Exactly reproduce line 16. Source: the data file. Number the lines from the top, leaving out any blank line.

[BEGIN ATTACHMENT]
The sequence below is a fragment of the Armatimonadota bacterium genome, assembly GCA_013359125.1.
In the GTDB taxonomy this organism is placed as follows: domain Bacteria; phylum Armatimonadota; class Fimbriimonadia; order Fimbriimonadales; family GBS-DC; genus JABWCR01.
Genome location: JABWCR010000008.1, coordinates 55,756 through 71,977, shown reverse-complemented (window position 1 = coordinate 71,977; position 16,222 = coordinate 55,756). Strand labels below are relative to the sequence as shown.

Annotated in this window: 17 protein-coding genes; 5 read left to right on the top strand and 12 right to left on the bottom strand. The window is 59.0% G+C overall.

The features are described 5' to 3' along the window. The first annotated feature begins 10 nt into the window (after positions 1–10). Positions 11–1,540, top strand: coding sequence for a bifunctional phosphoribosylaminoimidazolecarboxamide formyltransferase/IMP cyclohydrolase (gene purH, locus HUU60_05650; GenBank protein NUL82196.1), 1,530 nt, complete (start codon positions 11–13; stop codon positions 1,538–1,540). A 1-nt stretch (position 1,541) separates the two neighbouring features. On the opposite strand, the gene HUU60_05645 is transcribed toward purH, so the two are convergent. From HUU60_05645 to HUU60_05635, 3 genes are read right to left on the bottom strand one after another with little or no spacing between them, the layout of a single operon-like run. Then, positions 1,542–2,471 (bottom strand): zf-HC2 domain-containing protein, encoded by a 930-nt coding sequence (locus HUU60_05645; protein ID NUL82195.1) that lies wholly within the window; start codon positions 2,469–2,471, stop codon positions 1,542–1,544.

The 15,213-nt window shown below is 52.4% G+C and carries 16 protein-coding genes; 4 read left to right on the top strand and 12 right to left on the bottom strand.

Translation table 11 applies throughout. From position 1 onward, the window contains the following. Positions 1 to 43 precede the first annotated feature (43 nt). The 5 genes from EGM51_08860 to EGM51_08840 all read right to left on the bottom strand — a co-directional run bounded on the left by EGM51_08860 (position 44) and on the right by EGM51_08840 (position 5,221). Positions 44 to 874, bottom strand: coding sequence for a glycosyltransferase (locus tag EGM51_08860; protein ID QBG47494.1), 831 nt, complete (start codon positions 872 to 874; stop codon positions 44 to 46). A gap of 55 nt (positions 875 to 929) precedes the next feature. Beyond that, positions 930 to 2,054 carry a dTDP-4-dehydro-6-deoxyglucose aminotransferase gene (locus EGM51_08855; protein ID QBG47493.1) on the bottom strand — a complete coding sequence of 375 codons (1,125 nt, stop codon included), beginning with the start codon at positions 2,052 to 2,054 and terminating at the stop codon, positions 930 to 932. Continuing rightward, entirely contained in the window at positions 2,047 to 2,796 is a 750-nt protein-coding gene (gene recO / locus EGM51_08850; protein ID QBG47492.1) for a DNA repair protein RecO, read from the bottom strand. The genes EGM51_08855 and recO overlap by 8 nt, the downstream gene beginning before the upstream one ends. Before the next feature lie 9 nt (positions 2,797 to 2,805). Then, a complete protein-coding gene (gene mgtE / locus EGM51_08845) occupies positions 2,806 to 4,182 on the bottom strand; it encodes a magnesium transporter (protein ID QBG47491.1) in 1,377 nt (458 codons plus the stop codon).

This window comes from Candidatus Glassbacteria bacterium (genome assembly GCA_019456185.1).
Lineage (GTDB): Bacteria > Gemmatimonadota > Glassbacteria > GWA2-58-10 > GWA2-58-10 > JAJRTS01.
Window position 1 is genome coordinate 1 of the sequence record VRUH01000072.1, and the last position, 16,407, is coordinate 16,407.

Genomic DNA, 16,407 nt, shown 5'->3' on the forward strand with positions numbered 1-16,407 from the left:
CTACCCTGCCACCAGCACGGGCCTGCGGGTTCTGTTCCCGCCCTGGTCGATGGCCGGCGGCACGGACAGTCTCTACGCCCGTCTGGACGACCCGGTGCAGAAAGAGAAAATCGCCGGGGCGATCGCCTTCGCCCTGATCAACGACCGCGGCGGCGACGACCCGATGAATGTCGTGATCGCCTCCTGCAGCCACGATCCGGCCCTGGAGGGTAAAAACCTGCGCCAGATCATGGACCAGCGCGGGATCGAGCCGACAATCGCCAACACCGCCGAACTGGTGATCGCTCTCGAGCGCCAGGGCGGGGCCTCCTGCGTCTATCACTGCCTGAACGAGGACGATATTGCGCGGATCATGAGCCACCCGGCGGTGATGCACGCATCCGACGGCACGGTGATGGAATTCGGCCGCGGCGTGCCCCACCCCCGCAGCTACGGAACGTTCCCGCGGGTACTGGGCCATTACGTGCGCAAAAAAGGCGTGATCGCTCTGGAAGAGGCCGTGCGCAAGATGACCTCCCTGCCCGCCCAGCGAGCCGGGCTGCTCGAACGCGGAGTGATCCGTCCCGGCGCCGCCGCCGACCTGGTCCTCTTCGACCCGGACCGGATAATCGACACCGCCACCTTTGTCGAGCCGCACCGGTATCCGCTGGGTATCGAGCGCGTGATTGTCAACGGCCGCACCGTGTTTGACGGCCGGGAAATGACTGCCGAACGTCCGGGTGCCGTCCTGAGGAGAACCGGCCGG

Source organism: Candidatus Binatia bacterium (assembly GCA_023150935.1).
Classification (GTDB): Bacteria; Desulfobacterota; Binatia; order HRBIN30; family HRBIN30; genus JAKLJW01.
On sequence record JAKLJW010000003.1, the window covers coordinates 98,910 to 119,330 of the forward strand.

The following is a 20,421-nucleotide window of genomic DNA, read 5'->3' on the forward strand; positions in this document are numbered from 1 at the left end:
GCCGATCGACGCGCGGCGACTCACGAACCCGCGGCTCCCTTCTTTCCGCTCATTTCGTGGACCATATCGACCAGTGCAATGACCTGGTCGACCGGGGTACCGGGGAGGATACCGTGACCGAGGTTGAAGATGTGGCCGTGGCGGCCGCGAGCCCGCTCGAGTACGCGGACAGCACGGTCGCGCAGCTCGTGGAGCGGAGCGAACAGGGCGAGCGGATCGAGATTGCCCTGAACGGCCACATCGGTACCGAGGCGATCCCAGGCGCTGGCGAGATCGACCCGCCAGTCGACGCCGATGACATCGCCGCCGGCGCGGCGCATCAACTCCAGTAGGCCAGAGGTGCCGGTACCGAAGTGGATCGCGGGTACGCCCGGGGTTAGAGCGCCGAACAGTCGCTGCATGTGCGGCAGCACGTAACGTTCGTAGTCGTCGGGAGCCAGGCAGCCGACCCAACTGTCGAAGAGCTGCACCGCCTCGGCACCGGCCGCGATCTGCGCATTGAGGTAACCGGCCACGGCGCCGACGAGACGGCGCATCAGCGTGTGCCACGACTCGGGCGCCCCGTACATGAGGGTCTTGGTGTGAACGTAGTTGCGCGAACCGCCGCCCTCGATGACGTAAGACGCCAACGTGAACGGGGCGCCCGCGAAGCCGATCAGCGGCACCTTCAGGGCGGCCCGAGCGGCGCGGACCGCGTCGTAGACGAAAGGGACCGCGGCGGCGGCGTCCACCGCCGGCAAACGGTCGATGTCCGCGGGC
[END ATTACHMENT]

The following is a 20,421-nucleotide window of genomic DNA, read 5'->3' on the forward strand; positions in this document are numbered from 1 at the left end: